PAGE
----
The Basic Bitch Exists in Books and We Have Five Favorites

Fall is the season of basic bitches: pumpkin spice everything, infinity scarves, knee-high boots and scented candles that smell like “Autumn Wreath.” A basic bitch devours these things, or at least Instagrams herself with them on the regular: #lovingfall #pumpkins #uggsarewarm.

If you’re unfamiliar with the term, let me educate you: a basic bitch is a girl with no real distinct personality, who loves anything that’s popular and paints her life as an endless stream of duck-face selfies while clutching a Starbucks latte. We all know a basic bitch—hell, sometimes we are basic bitches (pumpkin spice just tastes sooo good!). And basic bitches have been around a lot longer than you’d think: they’ve been cropping up in our books for years and years.

In honor of the fall season, here are our top five favorite basic book bitches:

Daisy Buchanan, from The Great Gatsby, by F. Scott Fitzgerald

Carey Mulligan as Daisy Buchanan in Baz Luhrmann's forthcoming adaptation of The Great Gatsby.

Daisy is the original manic pixie dream girl, only without the manic part. Or the pixie. Or even the dream, really. She’s not much more than a vessel for Gatsby’s love and his fantasy of her is way more interesting than her real personality. She’s easily swayed, unwilling to take real risks and pretty much just a blank slate for men to project their desires onto. Wrap her up in oversized knits and stick a froyo in her hand, and Daisy is the perfect basic bitch.

Bella Swan, from Twilight, by Stephanie Meyer

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First of all, Bella has the most basic bitch name in the entire universe. Beautiful swan? Yeah, sure. She’s described as quiet, introspective, and so “deep” that Edward can’t even hear her thoughts. We’re not buying it; Bella’s actually a pretty basic girl who just thinks she’s a special snowflake (having a few hotties fight over her doesn’t hurt). She loves predictable girl literature like Wuthering Heights, doesn’t really have much personality to speak of, and is “adorably” clumsy. It’s not hard to picture her pinning artsy photos of foliage on Pinterest for the rest of eternity.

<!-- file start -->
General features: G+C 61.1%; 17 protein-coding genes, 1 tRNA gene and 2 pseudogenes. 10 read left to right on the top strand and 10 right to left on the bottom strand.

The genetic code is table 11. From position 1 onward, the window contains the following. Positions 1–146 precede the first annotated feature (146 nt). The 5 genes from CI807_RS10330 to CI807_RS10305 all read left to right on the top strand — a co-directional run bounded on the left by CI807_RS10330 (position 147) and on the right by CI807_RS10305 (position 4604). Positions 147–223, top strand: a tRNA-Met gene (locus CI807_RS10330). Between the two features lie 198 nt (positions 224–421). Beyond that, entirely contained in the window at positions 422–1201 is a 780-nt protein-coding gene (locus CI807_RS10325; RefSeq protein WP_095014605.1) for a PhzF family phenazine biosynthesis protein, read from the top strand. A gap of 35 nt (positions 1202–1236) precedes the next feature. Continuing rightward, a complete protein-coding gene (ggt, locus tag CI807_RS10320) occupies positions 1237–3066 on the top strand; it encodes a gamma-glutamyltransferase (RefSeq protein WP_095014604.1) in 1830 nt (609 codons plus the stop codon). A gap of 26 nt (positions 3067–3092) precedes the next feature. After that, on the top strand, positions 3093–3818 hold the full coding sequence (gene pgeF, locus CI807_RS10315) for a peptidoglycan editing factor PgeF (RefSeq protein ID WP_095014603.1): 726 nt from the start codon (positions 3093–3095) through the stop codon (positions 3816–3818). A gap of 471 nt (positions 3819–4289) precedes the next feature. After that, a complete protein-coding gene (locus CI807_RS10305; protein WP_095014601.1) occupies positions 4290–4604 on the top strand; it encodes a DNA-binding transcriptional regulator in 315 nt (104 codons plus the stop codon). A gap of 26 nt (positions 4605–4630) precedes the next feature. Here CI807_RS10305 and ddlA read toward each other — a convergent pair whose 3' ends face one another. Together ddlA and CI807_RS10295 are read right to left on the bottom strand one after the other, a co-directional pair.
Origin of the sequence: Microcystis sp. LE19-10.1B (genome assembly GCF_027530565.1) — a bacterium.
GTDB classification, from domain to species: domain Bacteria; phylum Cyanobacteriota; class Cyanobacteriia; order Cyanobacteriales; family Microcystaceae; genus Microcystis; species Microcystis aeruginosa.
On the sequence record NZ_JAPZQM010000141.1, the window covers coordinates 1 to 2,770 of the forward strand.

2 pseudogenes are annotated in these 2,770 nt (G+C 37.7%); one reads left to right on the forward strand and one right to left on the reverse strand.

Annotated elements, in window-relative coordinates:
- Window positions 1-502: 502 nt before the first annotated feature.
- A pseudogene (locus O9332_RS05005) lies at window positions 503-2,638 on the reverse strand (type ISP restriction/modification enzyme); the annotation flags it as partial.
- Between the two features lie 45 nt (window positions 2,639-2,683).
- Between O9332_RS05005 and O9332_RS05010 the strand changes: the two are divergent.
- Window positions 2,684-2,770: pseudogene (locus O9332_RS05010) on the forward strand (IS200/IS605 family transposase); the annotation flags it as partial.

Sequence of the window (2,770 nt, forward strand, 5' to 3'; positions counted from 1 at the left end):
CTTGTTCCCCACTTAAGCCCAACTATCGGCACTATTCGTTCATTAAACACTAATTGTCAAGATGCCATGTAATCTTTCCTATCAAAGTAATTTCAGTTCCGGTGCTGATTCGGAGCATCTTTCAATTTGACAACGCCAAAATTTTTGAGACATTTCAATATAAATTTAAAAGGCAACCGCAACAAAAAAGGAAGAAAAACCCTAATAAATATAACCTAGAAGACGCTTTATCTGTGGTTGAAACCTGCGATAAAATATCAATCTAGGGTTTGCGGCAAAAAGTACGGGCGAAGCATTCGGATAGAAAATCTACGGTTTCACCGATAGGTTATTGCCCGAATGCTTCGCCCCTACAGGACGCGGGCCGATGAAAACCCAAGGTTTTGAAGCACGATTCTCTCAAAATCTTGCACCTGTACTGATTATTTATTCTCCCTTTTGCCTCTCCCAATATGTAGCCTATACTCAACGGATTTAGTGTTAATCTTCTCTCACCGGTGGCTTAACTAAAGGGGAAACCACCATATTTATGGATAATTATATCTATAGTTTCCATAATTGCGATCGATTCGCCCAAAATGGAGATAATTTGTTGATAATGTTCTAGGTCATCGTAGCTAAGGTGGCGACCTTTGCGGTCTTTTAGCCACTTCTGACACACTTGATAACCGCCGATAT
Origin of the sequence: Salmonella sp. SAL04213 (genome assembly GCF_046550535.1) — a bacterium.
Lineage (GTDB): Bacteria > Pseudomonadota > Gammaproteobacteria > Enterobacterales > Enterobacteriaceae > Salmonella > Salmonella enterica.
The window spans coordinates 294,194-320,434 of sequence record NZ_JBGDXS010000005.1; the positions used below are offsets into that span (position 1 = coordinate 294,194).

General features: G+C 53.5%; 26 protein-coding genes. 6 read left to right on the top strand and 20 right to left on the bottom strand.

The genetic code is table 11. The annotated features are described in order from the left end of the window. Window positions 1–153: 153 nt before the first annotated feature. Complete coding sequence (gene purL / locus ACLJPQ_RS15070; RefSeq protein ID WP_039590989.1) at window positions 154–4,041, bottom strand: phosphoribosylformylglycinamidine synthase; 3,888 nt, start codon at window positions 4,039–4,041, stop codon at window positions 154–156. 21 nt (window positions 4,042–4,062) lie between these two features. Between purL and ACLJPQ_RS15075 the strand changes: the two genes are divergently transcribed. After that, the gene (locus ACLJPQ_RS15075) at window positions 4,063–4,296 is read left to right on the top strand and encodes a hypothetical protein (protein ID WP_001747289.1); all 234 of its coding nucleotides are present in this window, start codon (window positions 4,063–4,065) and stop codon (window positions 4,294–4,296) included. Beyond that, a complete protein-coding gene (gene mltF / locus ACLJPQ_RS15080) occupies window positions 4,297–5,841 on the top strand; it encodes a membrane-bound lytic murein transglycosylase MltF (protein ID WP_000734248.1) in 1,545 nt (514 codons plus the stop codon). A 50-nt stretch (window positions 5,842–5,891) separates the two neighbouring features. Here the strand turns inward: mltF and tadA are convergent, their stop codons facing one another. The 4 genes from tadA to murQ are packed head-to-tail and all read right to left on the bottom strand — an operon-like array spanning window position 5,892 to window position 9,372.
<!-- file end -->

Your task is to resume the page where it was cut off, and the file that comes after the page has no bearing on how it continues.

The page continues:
Kitty Bennett, from Pride and Prejudice, by Jane Austen

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From Mary’s dour vanity to Lydia’s flirty lust for life, the Bennett sisters all have strong personalities. But Kitty is the one who gets lost in the shuffle, following Lydia’s lead despite being older. She only ever talks about boys and clothes, whines about being left out and never manages to accomplish much. This girl is one boxed wine away from busting out her Sex and the City DVDs and calling it a day.

Princess Buttercup, from The Princess Bride, by William Goldman

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This one is tough—The Princess Bride is my favorite movie, and one of my favorite books. But let’s face it: Buttercup is the definition of basic. She’s supposed to be, too, and it’s something that gets a little more addressed in the book when Westley praises her beauty and she wishes he’d praise her intellect instead. Not that there’s much intellect to speak of. In a book that’s so sarcastic it hurts, Buttercup is basically a stand-in for “beautiful girl.” This is the girl with a flower crown at a music festival secretly wishing Taylor Swift would take the stage.

Amy March, from Little Women, by Louisa May Alcott

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Amy is kind of the worst. She’s whiny, self-absorbed and needs so much attention that she burns Jo’s novel (I’m still pissed about that). Even as a grownup she doesn’t get much better. Whatever childhood spark she has disappears and we’re left with a milk-toast adult who manages to snag Laurie despite her fairly boring—but somehow still vain—personality. She’s a pretty girl who looks great in those skinny jeans and boots, but oh-man do you not want to have a conversation with her.

Who are your favorite basic bitches from books? Let us know in the comments!

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